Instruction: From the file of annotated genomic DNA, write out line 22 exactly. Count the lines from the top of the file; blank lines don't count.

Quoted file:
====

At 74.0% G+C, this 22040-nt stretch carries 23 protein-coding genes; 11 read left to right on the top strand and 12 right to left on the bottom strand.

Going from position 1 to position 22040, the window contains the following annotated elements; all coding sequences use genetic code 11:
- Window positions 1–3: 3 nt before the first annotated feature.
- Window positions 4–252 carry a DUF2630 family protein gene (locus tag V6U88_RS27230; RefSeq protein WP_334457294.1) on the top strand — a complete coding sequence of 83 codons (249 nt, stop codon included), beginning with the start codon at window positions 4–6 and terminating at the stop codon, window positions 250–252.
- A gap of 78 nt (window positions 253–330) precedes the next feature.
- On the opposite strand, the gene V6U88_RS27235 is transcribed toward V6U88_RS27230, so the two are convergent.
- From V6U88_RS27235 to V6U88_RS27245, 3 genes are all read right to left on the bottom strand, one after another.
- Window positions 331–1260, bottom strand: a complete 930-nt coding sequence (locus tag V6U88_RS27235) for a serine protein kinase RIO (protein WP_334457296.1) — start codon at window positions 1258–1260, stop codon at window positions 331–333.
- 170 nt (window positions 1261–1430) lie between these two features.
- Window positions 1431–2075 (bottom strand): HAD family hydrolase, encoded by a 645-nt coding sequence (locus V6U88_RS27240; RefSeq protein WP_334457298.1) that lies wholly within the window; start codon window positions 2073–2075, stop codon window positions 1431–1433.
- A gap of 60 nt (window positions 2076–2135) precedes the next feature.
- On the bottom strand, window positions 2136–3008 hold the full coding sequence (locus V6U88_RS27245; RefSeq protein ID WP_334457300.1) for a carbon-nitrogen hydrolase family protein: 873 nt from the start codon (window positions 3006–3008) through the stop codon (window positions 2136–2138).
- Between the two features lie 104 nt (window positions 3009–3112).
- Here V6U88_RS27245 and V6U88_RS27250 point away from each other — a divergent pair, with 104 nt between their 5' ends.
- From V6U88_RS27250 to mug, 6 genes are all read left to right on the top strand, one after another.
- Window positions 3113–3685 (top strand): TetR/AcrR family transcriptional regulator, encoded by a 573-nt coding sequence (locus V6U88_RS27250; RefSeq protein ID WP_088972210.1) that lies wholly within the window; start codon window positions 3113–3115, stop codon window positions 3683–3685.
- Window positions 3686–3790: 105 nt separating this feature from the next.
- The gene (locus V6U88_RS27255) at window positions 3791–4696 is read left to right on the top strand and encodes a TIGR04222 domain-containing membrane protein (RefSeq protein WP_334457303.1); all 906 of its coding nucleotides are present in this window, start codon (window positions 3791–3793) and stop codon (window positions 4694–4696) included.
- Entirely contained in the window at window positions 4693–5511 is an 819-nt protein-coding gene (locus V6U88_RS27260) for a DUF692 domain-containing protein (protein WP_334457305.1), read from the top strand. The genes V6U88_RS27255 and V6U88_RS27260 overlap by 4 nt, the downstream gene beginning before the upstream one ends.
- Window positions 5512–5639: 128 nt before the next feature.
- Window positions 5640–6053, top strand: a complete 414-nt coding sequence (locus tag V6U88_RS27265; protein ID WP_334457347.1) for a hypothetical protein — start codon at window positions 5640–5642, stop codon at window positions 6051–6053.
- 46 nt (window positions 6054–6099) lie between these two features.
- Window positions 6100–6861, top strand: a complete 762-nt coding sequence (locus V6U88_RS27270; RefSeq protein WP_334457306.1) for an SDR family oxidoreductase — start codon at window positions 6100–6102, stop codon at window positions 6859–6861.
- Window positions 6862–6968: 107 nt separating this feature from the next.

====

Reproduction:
- 46 nt (window positions 6054–6099) lie between these two features.